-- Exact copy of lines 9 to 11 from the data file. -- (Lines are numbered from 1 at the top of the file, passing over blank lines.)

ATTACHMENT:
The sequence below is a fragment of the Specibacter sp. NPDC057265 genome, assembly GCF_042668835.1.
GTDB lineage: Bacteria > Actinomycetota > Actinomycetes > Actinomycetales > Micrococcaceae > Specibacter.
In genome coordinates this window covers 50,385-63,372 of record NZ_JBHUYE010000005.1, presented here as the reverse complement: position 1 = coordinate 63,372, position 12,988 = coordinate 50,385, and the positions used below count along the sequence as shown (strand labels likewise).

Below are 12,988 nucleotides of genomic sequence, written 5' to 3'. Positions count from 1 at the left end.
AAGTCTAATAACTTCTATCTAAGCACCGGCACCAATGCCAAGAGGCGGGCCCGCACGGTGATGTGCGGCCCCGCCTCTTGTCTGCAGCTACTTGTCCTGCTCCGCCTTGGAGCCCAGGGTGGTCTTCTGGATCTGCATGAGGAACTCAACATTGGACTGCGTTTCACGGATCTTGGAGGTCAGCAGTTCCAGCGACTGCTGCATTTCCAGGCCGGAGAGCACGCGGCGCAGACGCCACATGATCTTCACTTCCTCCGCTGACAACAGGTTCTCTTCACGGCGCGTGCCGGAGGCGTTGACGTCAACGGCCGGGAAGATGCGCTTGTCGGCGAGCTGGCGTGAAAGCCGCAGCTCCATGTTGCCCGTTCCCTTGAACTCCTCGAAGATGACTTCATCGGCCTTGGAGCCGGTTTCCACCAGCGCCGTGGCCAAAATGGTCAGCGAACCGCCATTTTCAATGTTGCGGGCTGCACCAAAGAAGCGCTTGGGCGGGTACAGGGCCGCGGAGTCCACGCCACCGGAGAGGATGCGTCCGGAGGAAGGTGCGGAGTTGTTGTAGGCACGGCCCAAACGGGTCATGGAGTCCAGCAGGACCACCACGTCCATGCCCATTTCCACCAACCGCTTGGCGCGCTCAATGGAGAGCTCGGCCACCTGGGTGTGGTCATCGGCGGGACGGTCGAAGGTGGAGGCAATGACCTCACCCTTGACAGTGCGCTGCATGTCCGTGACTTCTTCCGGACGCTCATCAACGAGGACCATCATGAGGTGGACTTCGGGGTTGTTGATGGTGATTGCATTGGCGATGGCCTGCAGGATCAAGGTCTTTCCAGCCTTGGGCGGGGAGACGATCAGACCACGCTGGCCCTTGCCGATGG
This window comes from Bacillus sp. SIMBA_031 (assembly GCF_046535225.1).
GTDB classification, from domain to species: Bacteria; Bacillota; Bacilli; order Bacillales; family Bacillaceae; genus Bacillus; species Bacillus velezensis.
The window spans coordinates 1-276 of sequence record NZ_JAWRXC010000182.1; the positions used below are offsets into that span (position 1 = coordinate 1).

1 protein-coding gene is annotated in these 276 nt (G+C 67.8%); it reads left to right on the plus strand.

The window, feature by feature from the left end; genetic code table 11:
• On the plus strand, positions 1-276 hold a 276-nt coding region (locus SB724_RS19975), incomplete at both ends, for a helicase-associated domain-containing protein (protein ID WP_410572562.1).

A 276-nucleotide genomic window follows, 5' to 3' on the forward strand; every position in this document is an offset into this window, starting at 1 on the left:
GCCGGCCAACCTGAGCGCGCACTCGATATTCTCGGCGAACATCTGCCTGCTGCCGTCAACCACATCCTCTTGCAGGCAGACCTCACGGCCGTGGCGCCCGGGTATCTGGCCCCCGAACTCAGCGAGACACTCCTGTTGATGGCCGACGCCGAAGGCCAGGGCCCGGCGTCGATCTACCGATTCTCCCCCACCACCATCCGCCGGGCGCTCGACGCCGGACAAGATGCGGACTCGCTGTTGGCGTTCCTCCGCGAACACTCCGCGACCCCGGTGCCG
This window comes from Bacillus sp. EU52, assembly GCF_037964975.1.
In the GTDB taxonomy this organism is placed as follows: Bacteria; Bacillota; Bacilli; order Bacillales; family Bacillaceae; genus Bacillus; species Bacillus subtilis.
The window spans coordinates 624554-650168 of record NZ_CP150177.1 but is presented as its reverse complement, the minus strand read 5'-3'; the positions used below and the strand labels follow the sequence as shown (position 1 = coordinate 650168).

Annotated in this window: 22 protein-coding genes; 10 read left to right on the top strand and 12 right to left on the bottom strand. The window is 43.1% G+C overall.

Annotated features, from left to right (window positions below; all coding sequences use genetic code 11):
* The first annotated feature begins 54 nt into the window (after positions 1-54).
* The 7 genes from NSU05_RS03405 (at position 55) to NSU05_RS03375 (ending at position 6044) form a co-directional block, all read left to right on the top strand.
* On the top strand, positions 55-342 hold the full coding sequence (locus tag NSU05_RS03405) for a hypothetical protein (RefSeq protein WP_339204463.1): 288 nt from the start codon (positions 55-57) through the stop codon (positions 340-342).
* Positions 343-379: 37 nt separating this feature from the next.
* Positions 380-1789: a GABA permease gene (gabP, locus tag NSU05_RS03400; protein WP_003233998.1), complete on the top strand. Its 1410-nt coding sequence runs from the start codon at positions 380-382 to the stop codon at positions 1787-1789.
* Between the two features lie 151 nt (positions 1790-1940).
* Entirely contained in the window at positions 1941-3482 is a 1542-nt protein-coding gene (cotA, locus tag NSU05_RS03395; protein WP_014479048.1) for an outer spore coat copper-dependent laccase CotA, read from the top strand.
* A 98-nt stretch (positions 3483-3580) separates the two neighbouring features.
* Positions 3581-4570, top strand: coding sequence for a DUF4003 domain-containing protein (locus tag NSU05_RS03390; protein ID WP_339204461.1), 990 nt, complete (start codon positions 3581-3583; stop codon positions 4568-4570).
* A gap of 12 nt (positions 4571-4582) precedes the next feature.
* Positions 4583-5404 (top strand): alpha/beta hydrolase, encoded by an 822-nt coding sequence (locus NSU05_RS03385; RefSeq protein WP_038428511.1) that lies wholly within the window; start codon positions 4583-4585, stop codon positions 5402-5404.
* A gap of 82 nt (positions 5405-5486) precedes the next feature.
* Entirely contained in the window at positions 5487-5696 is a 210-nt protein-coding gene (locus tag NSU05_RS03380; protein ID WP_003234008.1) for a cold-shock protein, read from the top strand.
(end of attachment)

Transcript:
1 protein-coding gene is annotated in these 276 nt (G+C 67.8%); it reads left to right on the plus strand.

The window, feature by feature from the left end; genetic code table 11:
• On the plus strand, positions 1-276 hold a 276-nt coding region (locus SB724_RS19975), incomplete at both ends, for a helicase-associated domain-containing protein (protein ID WP_410572562.1).